- Sterling Athlete Kevin Lindlau
Sterling Athlete Kevin Lindlau met up with Cinematographer Nathan Norby is to make a short film on a new dry tooling route Kevin Lindlau and Joe just put up.
The new route is a link up of some routes in the Bingo cave in Hyalite Canyon. It creates the longest roof route in the canyon almost tripling the length of the current hardest line.
Watch the film of Kevin climbing the new route that is pushing the boundaries of the sport in Bozeman!
Credits: Filmed on Traditional Lands of The Shoshone-Bannock, Apsaalooké, Salish Kootenai & Cheyenne.
Obviously featuring Kevin Lindlau
Film Crew - Directed by @nathannorby
Film Team @clairekleese @mountainratt and Joe Stylos.
"Now lets get a little behind-the-scenes beta from Kevin on projecting this route and his love for dry tooling as a sport:"
How did you get into dry tooling?
My motivation to start drytooling began after seeing the Ouray Ice Fest Elite Mixed competition for the first time in 2014. I was so amazed by the acrobatics that went on during the competition and was instantly intrigued with the sport. Fortunately my friend and mentor Marcus Garcia was heavily involved with this crazy style of climbing and was able to help guide me along the path into the techniques and skills required for Mixed climbing! Eventually I used these skills and transitioned into competition ice climbing where I compete on the USA Ice Climbing team competing around the world on the UIAA Ice Climbing World Cup circuit!
What do you love about the sport?
My favorite thing about mixed climbing other than the extremely exciting and unique routes that we get to climb, is the community that exists in this sport. Being a fairly young discipline of climbing the community is still fairly small in North America so you get to know a lot of your fellow climbers that participate in this odd style of climbing. Specifically on the competition side of things, competitors from around the world travel together for weeks on end, and I couldn’t be more grateful for the time we get to spend with our competition community that feels more like a family with all of the camaraderie and support you receive from everyone on the tour!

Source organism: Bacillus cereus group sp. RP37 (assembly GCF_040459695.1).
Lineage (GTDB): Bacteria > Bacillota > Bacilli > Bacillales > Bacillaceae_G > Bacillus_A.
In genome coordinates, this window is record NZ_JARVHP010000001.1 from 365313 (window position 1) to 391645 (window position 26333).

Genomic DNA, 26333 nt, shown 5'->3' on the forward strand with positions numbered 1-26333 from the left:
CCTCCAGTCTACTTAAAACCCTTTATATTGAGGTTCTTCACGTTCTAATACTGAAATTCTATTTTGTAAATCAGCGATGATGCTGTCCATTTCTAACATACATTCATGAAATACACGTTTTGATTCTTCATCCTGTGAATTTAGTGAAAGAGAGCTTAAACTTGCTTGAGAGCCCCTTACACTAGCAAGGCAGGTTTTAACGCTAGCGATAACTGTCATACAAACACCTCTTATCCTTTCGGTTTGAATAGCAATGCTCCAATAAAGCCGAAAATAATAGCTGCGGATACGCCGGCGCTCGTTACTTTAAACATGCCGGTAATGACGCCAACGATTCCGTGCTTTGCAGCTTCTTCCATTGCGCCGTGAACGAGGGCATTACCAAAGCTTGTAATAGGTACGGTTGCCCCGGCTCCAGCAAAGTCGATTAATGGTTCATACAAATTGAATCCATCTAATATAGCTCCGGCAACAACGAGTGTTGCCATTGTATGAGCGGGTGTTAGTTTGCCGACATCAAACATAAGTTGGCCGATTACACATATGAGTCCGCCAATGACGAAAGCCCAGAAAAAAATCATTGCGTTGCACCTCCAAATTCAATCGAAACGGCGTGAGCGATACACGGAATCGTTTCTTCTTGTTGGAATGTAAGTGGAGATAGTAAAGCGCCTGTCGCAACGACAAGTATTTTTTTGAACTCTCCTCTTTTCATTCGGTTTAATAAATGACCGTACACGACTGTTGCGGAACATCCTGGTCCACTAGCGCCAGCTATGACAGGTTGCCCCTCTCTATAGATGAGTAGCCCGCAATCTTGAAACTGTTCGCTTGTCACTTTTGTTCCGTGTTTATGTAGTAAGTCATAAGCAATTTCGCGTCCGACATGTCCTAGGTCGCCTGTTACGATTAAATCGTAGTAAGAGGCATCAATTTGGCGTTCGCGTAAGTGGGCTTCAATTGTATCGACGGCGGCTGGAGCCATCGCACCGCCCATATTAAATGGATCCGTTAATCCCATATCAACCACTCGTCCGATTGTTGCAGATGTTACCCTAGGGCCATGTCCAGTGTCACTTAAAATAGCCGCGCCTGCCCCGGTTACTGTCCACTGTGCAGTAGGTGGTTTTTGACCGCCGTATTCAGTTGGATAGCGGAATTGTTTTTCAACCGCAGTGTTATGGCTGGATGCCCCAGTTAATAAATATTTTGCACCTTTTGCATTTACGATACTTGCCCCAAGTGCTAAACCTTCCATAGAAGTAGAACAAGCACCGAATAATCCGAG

What was it like climbing this route- what did you find the most challenging, most rewarding, etc?
Climbing this route was a really fun challenge mentally and physically. The rock type in the cave makes for some really three dimensional climbing allowing you to spin 360 degrees of motion while in the roof! This made for really interesting beta as you climb across the cracks, pockets, and small edges required to traverse this steep route! One of the most challenging parts of this climb was keeping myself relaxed on some of the smaller natural features as you dangled on a single tool to continue onward. Some of the holds on the first couple days of attempts would rip off while you hung on them which made this all the more challenging to stay calm wondering if your hold would stay on or not. But with the help of my climbing partners they were able to help give me reminders to control my breathing which was key to finish the route! Clipping the anchor after years of wanting to bolt and climb this route was a very satisfying feeling and makes me very excited to see what else is possible and waiting to be climbed in the canyon!
What advice do you have for folks looking to get into or get better at drytooling?
I think the biggest thing I would recommend for anyone getting into the sport is to just remember to have fun and not be discouraged by this intimidating style of climbing. It is a very technique specific sport that takes time on routes to learn and feel more comfortable with your equipment on the rock, but with perseverance and good friends around you this sport is an absolute blast and well worth the effort to get involved with this amazing community!